World's Oldest Chinese Black Tea
Lapsang Souchong Tea5
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The Lapsang Souchong (Zhengshan Xiaozhong) is the world's oldest black tea. This King grade consists entirely of tea buds and epitomizes the famed longan fruit flavor and slight smokiness.
He has a fascinating story. More than 400 years's old, he is the world first fully oxidized tea.
Amazingly, his birth came purely as an accident.
According to legend, during the late Ming Dynasty, a tea owner deserted his factory when an army invaded. When he eventually returned, the tea leaves had fully oxidized.
To salvage his losses, he decided to dry the leaves in bamboo baskets over pine fires. The resulting beverage was a enchanting balance of smoke and tea.
The tea became a sensational hit in Western Europe.
Today, the same village - Tongmu - is a National Designated Protected Zone. Lying at the north of Wuyi Mountain, they are part of the UNESCO heritage site.
Situated at an altitude of 1200 to 1500 meters, the thick pine forests and heavy mists provide the ideal environment for growing top quality tea.
In the old days, smoky tea was so popular that it was produced in many parts of Fujian province.
The highest quality grows in Tongmu and surrounding villages. They are called Middle Mountain - which is translated as Lapsang.
Only tea produced here is called Lapsang Souchong - which means Middle Mountain Small Leaf Variety.
Teas produced in other parts of Fujian is called Outside Mountain. These lower qualities disappear over time - only the authentic variety survives the passage of time.
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King Grade (Spring 2014) - 49 grams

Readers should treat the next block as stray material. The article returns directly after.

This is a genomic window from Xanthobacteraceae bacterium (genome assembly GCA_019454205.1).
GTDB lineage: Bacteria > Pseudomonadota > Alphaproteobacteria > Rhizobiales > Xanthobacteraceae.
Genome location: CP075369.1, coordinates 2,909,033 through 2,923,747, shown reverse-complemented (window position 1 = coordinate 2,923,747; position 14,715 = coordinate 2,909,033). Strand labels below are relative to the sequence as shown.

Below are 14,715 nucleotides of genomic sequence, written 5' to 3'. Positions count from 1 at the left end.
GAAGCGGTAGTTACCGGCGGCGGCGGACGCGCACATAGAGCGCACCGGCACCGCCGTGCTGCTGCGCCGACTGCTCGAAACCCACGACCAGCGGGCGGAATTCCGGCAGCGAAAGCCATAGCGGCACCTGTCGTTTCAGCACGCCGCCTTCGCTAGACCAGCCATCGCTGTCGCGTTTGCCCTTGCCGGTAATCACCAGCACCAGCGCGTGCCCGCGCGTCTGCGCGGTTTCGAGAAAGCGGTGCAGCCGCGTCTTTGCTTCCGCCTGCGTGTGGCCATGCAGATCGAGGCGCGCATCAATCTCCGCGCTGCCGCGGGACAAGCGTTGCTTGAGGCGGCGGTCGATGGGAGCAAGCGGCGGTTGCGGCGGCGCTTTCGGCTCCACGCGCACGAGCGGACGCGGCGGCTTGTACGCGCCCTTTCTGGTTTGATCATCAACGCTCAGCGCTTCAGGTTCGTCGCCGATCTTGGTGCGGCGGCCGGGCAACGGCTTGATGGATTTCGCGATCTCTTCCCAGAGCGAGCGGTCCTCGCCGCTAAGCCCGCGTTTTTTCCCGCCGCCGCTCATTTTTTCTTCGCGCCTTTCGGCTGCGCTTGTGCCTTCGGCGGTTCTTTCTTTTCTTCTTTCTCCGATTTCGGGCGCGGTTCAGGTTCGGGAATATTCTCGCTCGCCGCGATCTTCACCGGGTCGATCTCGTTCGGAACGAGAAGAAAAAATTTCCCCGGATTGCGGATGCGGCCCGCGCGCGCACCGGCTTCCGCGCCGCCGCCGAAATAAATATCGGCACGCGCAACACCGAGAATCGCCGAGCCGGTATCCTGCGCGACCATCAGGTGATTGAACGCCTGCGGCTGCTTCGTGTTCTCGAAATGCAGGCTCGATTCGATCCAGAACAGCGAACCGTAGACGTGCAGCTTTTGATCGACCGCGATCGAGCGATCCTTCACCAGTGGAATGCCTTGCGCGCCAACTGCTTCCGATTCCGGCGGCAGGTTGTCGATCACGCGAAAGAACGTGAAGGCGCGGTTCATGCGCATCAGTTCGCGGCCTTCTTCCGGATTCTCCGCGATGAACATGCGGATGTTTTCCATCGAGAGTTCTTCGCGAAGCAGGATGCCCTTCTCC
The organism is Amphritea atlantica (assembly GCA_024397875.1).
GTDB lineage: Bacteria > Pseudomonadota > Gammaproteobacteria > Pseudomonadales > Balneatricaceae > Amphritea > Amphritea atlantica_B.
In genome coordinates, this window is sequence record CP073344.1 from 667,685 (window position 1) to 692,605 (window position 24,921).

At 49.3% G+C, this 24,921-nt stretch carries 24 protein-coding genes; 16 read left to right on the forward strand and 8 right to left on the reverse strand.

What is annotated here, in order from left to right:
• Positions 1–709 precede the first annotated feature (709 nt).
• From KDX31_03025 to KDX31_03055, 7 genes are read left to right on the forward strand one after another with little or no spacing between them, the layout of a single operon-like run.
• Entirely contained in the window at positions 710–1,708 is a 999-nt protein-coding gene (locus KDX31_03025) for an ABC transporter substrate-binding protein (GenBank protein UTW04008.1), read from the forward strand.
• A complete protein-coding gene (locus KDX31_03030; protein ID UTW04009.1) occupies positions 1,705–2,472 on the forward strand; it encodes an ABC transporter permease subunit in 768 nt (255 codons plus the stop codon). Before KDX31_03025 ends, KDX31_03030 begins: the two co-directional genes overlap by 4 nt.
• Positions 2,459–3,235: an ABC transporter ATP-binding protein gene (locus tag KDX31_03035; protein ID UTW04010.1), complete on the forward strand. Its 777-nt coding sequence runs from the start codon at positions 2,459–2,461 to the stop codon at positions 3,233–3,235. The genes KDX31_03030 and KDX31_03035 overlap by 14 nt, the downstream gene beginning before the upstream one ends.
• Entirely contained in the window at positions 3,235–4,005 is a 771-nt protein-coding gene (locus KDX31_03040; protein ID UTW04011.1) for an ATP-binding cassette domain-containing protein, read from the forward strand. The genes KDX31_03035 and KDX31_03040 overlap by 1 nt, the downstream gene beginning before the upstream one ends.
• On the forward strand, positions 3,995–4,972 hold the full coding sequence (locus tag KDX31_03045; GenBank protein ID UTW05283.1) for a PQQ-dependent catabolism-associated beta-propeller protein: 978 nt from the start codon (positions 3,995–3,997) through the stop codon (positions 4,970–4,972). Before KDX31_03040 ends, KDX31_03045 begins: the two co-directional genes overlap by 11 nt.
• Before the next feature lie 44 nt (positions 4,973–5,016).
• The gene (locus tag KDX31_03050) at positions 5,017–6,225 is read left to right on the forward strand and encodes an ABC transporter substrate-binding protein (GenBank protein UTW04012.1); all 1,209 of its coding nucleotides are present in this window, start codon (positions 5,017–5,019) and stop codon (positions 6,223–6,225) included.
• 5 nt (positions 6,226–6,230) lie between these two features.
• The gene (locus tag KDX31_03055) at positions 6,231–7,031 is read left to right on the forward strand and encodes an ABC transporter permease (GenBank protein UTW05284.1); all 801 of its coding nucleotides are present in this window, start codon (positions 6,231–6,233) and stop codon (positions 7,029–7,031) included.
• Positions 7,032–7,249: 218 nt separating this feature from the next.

Unlike traditional Lapsang Souchong, which is made from "leaves", this King grade is made from young tea buds.
In China, he is marketed using a different name - Golden Brow. It is an emerging star and sometimes sells for more than $100 per packet!
When our Tongmu tea garden shared him with us at much lower prices, you couldn't imagine our excitements!
His quality is outstanding. The tea buds are young and fat, the tea liquor has a beautiful glow, and the taste is rich and mellow. Unlike the traditional Lapsang Souchong, it is not overtly strong and is more harmonious.
He truly deserves a King grade as a Lapsang Souchong tea!
By Cathie (Nanaimo British Columbia)
I was delighted and pleasantly surprised with the Lapsong Souchong because I had tried a sample elsewhere and found it so strong, but yours was delightful.
With a meal, I'd rate it the Lapsang Souchong 5. It has a nice solid body which helps to clear the tastebuds after a meal.
As a stand alone or when I want to be refreshed - I'd give it a 3.5. Mostly because it lacks the gentle, simple lightness of the other teas I've sampled from my order.
In a nutshell let's say the teas from the Wuyi 7-in-1 Sampler pack lift me whereas the Lapsang grounds me. How's that?
By Michel (Isreal)
The Maofeng tea is my regular daily tea as it's reflected in the increased quantity I ordered.
The real surprise was the Lapsang Souchong.
Once you drink that and you understand that for years you've been, well, may be not cheated, but certainly served quality that cannot even be compared with this one.
I've reduced the 1/2 point just in case there might be an even better one that I'm not aware.
By Lennox (Great Cacapon)
I was surprised at how subtle the King grade Lapsang Souchong is.
At first I was a little disappointed, since I love the robust burnt flavor of other Lapsangs.
However, after maybe 3 cups I became a fan. The King grade is a tea I shall be drinking as well as rather than instead of the lesser grade Lapsangs.
The quality of all of the teas I received from you is excellent.
By David (New Orleans)
I enjoy drinking the Lapsang Souchong. Since this is my first time drinking Lapsang Souchong, I can’t compare your tea to others.
I enjoy drinking it, so 4 out of 5.
By Matthew (Fort Lauderdale)
The Lapsang Souchong is probably a 4 out of 5. Taste is real strong. Stronger than I even thought it would be.